The days are so much longer here in Scotland. When blessed with sunshine (which happens more than you’d think), this is the perfect time of year to wash fleeces.

I recently bought a Leicester Longwool fleece from a small farm that specialises in conservation of this rare breed. I’d bought from them before, so I knew I’d be happy with my purchase.

Now, for those of you who live in a house with a garden, washing raw fleeces might not be a somewhat mammoth task, but I currently live in a flat. Some creativity was in order.

I’m lucky enough to have a very generously sized kitchen, which is where the beginning of the processing begun.

part of a shower curtain is laid on the floor

I laid down this piece of shower curtain on the floor (it’s a leftover from my dyeing setup, I used the rest to protect the wall when working). I can already tell you I was naive and had no idea what I was getting myself into.

a bag with a fleece in it, with Muriel written on the outside

Here is the fleece, ready to come out and play. Muriel is the lovely sheep who grew the wool, she was so named because she mewed more than baah-ed 🙂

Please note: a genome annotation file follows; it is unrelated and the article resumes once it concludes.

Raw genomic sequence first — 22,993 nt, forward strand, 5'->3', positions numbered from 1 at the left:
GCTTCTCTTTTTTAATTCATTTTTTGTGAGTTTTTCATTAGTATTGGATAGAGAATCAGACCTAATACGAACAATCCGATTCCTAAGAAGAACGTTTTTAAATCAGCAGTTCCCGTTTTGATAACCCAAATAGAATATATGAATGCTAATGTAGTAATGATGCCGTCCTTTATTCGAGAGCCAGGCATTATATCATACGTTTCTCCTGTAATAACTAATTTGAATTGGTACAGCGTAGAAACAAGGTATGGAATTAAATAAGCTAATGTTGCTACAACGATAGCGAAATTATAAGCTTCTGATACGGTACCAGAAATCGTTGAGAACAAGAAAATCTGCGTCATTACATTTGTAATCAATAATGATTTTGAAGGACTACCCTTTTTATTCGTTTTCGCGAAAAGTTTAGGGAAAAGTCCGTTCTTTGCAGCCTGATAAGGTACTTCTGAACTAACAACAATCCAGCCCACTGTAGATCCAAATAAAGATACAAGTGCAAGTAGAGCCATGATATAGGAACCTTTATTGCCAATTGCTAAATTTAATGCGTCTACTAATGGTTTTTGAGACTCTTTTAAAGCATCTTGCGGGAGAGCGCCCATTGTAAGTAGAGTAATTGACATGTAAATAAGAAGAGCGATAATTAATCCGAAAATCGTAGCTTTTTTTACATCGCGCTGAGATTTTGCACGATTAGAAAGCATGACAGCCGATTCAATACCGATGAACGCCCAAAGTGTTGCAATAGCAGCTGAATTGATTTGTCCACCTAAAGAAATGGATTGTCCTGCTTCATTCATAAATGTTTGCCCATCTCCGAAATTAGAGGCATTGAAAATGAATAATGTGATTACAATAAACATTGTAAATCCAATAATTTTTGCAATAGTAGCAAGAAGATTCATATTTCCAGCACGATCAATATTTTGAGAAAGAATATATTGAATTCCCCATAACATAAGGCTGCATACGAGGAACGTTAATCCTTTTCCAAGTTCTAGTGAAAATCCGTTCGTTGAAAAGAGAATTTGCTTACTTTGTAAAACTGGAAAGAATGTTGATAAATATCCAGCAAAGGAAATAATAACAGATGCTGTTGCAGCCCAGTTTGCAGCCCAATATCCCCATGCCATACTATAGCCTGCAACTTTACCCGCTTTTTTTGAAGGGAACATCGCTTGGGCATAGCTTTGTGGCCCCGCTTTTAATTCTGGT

This fleece is around 6.5kg. You can already see where I was getting at when I said I was naive, don’t you?

Muriel's fleece is on the floor, ready to be unrolled

The owner of this flock was kind enough to send me some very good written instructions on how the fleece was rolled, and how best to unroll and wash it.

Leicester Longwool fleece on the floor, with human foot nearby for size comparison

If you’re laughing at my tiny plastic protection right now, I don’t blame you. I laughed too! I photographed my foot so you could have an idea of scale. Oh boy.

Time to sort the fleece according to body areas and discard the bits I didn’t want, which in the case of this particular fleece wasn’t much.
Sorting the fleece this way helps me know which parts will be more useful for different purposes. The wool on the back of the sheep (which you can see in the middle) will have better curl definition, and the bits near the rear end will be coarser and less curly. There’s a use for each part, but I want it separated so I can work quickly once it’s all washed.